It suggested that multi-million dollar contracts were approved without going through the bidding process; that new developments were approved for connections to the sewer system even though there wasn’t enough capacity; that unqualified people were allowed to sign off on new sewer connections in violation of a consent decree negotiated with state and federal regulators; and that taxpayer money was misspent at now-former CEO Lee May’s behest.
Towler also accused current DeKalb CEO Michael Thurmond and other high-level county officials of stripping him of duties when he became critical of how the consent decree — which orders DeKalb to address widespread sewage spills — was being handled.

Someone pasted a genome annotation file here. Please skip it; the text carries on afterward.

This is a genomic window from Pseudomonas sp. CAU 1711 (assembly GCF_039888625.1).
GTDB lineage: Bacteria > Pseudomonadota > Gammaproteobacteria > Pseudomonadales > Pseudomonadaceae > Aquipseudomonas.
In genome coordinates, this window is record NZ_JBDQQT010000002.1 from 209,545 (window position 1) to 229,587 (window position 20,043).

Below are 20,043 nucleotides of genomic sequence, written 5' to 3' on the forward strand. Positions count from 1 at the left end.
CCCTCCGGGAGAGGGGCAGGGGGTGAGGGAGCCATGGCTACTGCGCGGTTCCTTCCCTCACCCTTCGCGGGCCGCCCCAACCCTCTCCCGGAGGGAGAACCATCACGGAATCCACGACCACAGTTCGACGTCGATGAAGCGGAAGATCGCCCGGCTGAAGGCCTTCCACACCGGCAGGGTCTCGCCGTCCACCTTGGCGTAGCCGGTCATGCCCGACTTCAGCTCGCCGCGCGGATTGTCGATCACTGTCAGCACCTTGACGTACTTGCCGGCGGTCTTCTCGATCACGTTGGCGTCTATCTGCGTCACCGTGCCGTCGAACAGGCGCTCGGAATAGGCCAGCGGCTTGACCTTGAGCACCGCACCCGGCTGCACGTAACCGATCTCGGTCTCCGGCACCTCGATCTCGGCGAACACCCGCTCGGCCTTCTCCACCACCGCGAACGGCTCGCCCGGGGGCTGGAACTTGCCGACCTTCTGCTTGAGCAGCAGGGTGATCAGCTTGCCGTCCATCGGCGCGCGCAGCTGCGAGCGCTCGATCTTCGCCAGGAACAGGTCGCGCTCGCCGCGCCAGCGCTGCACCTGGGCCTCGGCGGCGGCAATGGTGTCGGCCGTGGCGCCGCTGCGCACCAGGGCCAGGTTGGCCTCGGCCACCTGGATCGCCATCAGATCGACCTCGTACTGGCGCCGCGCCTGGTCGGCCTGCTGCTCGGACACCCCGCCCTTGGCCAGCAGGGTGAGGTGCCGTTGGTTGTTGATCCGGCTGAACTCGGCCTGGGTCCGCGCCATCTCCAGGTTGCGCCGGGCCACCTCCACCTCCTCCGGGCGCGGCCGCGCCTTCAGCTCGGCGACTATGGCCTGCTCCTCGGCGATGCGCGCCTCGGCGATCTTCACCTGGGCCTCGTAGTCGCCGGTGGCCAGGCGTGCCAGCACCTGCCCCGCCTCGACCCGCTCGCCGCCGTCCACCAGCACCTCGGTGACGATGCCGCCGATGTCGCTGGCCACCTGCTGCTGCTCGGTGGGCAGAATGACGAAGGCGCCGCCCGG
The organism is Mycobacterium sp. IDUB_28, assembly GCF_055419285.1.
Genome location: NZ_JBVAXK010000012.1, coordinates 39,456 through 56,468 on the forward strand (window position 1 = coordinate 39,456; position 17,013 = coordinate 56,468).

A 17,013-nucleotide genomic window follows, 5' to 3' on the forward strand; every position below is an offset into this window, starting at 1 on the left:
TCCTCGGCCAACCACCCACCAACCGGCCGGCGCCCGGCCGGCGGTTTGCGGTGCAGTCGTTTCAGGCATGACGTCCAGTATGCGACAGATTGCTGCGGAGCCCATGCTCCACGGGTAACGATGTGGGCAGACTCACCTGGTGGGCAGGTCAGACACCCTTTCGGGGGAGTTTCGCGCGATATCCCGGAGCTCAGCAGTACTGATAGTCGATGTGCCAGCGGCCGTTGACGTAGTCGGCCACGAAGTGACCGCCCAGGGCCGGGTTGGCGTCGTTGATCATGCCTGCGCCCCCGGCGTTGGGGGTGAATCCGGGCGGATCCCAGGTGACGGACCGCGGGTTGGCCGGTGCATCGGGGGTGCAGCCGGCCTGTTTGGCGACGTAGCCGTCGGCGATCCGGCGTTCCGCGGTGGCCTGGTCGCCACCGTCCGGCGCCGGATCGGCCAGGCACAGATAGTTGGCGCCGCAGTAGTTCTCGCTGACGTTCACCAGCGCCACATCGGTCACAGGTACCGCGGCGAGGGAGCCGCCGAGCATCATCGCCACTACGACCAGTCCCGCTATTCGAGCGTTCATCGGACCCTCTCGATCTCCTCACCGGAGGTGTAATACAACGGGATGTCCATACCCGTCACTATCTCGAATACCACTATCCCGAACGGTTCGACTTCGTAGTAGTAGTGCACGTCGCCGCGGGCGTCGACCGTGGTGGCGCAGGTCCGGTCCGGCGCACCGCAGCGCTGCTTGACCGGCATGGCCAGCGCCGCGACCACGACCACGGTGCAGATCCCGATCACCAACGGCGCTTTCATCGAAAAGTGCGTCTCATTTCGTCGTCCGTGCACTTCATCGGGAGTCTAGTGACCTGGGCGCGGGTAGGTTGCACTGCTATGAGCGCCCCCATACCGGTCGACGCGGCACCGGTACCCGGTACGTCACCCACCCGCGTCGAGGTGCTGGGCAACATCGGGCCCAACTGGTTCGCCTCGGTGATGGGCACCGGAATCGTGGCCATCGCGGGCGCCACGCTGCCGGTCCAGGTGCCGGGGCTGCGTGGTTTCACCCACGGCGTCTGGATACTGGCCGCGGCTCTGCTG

In a statement issued after the filing of the lawsuit, DeKalb officials described Towler as “a disgruntled former employee that has made an ongoing series of slanderous, baseless accusations against county leadership.”
Towler also faced an internal investigation prior to his resignation, accused of collecting a monthly vehicle allowance for about a year while also using a county car.
Towler reportedly agreed to pay back the more than $5,000 he collected.